From such hesitant starts do great institutions grow. Over the subsequent years, the hotline provided an invaluable service to the UCI by providing something they could point at as evidence of their determination to stamp out doping. In that regard it was almost as vital as the blood passport scheme. It became a force for peace to rival the hotline between the White House and the Kremlin, and a trigger for social harmony to rival the Cones Hotline that won a Nobel prize for John Major.

Of course, it never actually caught anyone. Don’t be silly.

Great inventions of cycling

2012 – The bicycle helmet as specified by the media

There are two sorts of bike helmet. There is the bastard offspring of a washing up bowl and the packaging your new TV came in, as illustrated in several photographs in this magazine. And there is the helmet that the UK’s general media talk about whenever they feel a sudden urge to discuss cycling safety.



The Media Helmet protects from all impacts. It is the solution to every known road-safety problem, in that it provides a force field around the rider that prevents anything bad from ever happening to them.



In contrast, failure to wear your Media Helmet means that a huge sign is projected above your head at all times, saying, ‘It’s fine to drive over this bloke. He’s not wearing a helmet, which means he rides through red lights and doesn’t pay road tax.



No one will mind, and when the media come to report it, even if you hit him head on at 40mph in an articulated lorry while sending a text message, they’ll diligently note that he deserved it because he wasn’t wearing a helmet.’



If it somehow, incredibly, comes to pass that you are knocked off your bike while wearing a Media Helmet and survive the experience, the press will diligently report that your helmet saved you from certain death, and that you should be sufficiently grateful about your miraculous preservation to not really mind being hit too much.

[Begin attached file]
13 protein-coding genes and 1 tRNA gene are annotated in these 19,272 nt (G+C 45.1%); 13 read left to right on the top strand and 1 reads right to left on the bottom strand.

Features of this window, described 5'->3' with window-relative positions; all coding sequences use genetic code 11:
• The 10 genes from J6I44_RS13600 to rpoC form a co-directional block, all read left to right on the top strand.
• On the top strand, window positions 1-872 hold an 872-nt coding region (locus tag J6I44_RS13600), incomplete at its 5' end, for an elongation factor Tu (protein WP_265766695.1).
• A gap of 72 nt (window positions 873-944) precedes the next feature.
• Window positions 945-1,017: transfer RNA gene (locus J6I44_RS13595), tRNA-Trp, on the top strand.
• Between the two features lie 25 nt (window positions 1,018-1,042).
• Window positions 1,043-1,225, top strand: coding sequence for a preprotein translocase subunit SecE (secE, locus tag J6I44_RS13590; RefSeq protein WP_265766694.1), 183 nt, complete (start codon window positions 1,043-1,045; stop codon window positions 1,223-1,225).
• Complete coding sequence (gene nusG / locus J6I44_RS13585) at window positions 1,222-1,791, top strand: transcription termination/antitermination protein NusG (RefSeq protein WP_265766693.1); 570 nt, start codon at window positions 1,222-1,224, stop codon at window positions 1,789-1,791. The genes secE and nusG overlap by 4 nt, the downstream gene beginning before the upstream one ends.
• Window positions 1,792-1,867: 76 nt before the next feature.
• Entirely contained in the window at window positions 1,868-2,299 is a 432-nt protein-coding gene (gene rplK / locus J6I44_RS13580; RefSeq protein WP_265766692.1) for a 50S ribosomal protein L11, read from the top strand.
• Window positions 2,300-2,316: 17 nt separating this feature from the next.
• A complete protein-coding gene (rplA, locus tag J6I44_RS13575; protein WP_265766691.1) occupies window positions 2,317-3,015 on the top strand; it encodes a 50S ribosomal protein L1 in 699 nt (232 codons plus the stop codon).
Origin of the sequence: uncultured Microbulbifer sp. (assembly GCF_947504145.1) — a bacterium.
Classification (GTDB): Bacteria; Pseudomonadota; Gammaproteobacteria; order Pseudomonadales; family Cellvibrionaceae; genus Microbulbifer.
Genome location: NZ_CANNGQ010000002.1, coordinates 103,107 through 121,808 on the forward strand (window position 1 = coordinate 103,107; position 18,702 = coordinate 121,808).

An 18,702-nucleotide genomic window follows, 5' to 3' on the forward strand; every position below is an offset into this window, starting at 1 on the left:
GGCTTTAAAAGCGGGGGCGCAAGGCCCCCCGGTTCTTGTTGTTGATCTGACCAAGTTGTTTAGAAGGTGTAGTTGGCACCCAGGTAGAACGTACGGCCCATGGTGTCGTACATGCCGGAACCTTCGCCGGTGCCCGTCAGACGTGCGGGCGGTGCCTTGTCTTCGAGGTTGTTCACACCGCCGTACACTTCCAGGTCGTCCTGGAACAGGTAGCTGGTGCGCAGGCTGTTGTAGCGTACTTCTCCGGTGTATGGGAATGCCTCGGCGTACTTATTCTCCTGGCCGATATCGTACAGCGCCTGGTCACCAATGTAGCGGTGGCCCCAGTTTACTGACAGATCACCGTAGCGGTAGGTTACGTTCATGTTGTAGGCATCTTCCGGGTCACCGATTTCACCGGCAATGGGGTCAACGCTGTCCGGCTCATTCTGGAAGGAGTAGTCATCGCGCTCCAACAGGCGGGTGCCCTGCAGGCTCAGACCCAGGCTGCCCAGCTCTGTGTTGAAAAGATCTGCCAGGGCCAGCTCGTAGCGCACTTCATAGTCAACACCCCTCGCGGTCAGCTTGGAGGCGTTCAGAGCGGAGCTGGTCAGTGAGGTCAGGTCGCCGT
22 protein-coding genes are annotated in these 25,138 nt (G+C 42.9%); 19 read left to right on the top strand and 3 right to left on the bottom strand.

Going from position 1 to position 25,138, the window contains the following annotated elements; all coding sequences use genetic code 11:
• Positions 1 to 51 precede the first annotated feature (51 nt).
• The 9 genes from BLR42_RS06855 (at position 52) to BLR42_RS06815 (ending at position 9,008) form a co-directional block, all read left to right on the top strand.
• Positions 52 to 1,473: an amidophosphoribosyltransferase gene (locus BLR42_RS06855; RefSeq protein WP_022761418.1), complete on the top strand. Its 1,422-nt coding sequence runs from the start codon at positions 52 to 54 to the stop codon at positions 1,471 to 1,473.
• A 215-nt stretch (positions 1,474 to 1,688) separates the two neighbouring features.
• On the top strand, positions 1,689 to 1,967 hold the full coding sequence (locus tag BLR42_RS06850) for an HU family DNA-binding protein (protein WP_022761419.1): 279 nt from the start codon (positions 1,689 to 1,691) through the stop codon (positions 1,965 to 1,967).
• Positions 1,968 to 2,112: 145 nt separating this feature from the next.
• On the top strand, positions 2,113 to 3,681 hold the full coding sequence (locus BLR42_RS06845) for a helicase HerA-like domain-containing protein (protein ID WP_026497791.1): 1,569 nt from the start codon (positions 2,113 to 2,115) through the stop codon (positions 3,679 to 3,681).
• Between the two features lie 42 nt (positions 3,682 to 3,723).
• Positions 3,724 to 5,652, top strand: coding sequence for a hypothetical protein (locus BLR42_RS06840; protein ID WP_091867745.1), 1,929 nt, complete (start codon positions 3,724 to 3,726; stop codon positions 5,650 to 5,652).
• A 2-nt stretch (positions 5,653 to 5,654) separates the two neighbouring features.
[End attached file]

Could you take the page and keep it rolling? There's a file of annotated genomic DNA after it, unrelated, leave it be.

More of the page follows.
Acts of cycling stupidity

There is a rider I see (and yes, wave to) fairly regularly locally. He’s always wearing the same kit, from a local club. And he wears arm warmers that have come to fascinate me. They are huge. They form enormous wrinkly concertinas around his elbows, and are clearly attached to the sleeves of his jersey with safety pins.



I’m absolutely sure they’re leg warmers. But I don’t want to ask him. If he knows that’s what they are, then he’s clearly a psychopath, possibly dangerous, and a man with whom I don’t want to strike up a friendship.



If he doesn’t know, then he’s an idiot, possibly dangerous, etc, etc.

I’m hoping the cold weather will inspire him to pull on his leg warmers. They’ll either be the size of one of those tunnels border collies run through during agility trials, or they’ll be his arm warmers. I’m looking forward to it.

This article was first published in the November 22 issue of Cycling Weekly. You can also read our magazines on Zinio and download from the Apple store.

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  • Richard Martin

    Its very funny because its true! Thanks Hutch.

  • David Statner

    Dr. Hutch of humour.
    Splendid, thank you